Griddy Energy filed for bankruptcy Monday, which if approved in court, will let former customers off the hook for electric bills incurred during the late-February winter storm — including many who reported receiving bills charging them thousands of dollars.
Griddy’s approximately 29,000 customers were charged $29 million for energy during the winter storm, according to court documents. The wholesale electricity retailer, which has recently been forced out of the market, charged a $9.99 monthly fee and, in turn, passed along wholesale prices to customers.
When wholesale energy bill prices skyrocketed during the storm as temperatures plunged below freezing, Griddy customers were subject to the same costs with no buffer. Some reported bills over $15,000. Most Texas customers were shielded from the rising prices because they pay a fixed rate for electricity, although they could see prices increase in the near future to offset the added costs incurred by the power companies.
Houston-based Griddy’s Chapter 11 filing outlines a plan to wipe out its former customers' debt during the company’s liquidation if approved in bankruptcy court.
“Our bankruptcy plan, if confirmed, provides relief for our former customers who were unable to pay their electricity bills resulting from the unprecedented prices,” Griddy CEO Michael Fallquist said in a statement on its website. He emphasized Griddy did not profit from increased prices and only made money off of the fixed monthly membership fees.
However, thousands of dollars have already been automatically drained from customer’s bank accounts and charged to their credit cards.
Texas Attorney General Ken Paxton said in a statement that Griddy and his office are “engaged in ongoing good faith negotiations to attempt to address additional relief for those Griddy customers who have already paid their storm-related energy bills.”
Rockwall resident Brenda Baskett was one of those customers. She said her bill after the storm was $7,300 — more than 10 times what she previously paid in an entire year. All but $700 was automatically charged to her credit card, which she’s trying to dispute.
“People that had their checking accounts emptied and people like us are having to pay interest on credit cards,” Baskett said. “Something needs to be done about that.”
Paxton previously sued Griddy on March 1, accusing the retailer of price gouging under the Texas Deceptive Trade Practices Act. Paxton said in a statement he will drop the lawsuit in light of the bankruptcy filing. A Chambers County woman also filed a class-action lawsuit against Griddy. Griddy said it was named as a defendant in two other lawsuits because of prices charged in the winter storm, according to court documents. The company says all the lawsuits, including Paxton’s, are meritless.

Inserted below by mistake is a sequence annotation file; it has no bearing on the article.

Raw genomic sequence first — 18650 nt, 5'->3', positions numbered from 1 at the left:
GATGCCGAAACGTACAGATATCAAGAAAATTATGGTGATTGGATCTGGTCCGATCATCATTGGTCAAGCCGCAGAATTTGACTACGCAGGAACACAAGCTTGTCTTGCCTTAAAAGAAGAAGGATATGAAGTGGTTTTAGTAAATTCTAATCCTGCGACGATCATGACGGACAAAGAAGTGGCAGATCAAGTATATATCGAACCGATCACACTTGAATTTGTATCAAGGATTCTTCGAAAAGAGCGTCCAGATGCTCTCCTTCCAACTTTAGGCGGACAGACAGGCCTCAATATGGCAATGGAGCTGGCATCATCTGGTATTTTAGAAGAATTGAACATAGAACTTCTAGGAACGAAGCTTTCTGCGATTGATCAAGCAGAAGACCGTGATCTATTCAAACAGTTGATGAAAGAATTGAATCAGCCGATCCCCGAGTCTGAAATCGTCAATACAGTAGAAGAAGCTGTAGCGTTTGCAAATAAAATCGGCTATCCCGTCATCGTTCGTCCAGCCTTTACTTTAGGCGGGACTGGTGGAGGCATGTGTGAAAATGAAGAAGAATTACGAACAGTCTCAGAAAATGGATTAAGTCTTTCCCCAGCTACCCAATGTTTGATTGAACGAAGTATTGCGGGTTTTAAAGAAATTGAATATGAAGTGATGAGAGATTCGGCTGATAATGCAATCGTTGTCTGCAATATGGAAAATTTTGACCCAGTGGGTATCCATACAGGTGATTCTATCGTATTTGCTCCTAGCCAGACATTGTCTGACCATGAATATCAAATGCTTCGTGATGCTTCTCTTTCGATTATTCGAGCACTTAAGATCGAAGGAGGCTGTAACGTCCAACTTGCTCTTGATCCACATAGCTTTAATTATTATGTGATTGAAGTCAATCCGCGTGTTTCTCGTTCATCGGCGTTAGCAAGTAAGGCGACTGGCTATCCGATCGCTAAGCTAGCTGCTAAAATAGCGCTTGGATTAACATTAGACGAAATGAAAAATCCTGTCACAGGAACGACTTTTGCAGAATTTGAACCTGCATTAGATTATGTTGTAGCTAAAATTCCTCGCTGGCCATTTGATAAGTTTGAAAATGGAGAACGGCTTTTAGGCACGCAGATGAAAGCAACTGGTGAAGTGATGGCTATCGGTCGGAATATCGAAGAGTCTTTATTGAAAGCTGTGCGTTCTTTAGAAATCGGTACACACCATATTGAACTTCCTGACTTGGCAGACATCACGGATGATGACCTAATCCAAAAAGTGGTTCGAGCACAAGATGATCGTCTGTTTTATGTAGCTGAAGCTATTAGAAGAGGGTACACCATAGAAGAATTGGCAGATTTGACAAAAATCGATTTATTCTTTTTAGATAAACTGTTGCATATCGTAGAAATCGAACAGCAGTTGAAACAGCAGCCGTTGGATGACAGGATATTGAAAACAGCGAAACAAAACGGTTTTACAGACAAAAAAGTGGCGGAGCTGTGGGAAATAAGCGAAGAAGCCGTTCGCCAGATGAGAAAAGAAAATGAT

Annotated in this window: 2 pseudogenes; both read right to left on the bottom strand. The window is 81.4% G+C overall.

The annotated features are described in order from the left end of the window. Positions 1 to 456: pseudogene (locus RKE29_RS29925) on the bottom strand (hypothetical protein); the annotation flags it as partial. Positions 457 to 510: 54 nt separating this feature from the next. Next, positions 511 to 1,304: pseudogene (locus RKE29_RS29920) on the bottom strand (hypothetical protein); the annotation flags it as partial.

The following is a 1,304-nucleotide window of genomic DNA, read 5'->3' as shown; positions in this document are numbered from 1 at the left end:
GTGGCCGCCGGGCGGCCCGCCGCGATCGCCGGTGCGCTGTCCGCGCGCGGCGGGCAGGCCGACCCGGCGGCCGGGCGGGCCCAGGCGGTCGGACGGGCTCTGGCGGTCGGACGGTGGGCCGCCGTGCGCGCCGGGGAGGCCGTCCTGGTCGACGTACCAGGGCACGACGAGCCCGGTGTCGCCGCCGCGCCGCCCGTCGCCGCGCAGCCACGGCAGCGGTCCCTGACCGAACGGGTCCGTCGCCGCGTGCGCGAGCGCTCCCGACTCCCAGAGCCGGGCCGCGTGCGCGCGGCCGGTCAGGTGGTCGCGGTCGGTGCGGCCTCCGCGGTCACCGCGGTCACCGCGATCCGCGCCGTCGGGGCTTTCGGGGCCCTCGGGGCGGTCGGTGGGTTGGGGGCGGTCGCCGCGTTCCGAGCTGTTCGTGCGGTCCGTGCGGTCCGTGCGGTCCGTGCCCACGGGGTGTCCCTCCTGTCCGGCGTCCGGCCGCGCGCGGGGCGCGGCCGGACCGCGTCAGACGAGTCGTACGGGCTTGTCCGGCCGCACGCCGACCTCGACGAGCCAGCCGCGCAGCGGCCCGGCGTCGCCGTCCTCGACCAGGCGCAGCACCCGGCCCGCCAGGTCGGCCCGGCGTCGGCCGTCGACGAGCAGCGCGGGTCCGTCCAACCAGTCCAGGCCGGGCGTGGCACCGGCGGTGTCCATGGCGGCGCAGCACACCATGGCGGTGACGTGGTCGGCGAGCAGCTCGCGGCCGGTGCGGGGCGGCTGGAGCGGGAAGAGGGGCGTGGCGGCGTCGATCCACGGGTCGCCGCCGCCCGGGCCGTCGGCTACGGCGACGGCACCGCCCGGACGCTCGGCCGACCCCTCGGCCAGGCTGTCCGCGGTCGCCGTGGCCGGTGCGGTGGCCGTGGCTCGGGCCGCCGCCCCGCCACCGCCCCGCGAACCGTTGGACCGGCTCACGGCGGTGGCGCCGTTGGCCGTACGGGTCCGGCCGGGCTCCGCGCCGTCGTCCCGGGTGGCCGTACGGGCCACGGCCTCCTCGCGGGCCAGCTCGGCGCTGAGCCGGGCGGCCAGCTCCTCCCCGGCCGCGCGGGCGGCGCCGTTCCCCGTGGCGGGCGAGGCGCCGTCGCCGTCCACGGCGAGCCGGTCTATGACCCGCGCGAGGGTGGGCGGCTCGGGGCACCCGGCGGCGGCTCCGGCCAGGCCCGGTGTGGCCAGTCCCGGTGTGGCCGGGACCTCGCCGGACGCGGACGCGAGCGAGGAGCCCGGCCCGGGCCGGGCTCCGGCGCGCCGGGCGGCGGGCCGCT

Griddy officials did not respond to requests for comment. Paxton’s office declined to answer questions.
Griddy places the blame squarely on the Public Utility Commission for artificially raising the wholesale energy price and the state’s energy regulator for keeping it at that price for too long.
The PUC raised the wholesale market price of electricity to $9,000 per megawatt-hour for days during the height of the winter storm in an attempt to entice power generators to produce more electricity. The average cost per megawatt-hour is $35.
But the Energy Reliability Council of Texas was to drop prices back to market prices the next day, according to an independent market monitor. Instead, ERCOT kept charging that price for 32 hours — overbilling power companies by $16 billion.
The state’s energy operator, ERCOT, forced Griddy out of the market after the company failed to pay the more than $29 million it owed to the operator. Griddy’s customers were then moved to other electric companies.
Left with zero customers, the company laid off half of its staff of 30, according to the bankruptcy documents.
Brazos Electric Power Cooperative Inc., Texas’ largest power cooperative, said “the consequences of these prices were devastating” and filed for bankruptcy protection after incurring $2.1 billion in combined charges owed to ERCOT.
Energy prices have been at the forefront of conversations in this year’s legislative session. The Texas Senate speedily passed a bill Monday that would order the PUC to revise prices erroneously billed during the 32-hour period.
The PUC’s chairperson previously claimed he doesn’t have authority to retroactively change the market price and warned of unforeseen consequences in adjusting the market after it has been settled.
The bill will be considered in the House, where its fate is uncertain.
"Our model worked in August 2019 and would have worked in February 2021, had the grid not failed and the regulators not intervened," Griddy co-founder Gregory Craig said in the company statement. "No retail energy provider or consumer should have to forecast and protect against such extreme and unforeseeable circumstances.”
“We firmly believe in our model, but in order for it to be successful, the grid has to function properly and prices have to be set by market forces,” Craig added. “The actions of ERCOT caused our customers to unnecessarily suffer and caused irreparable harm to our business."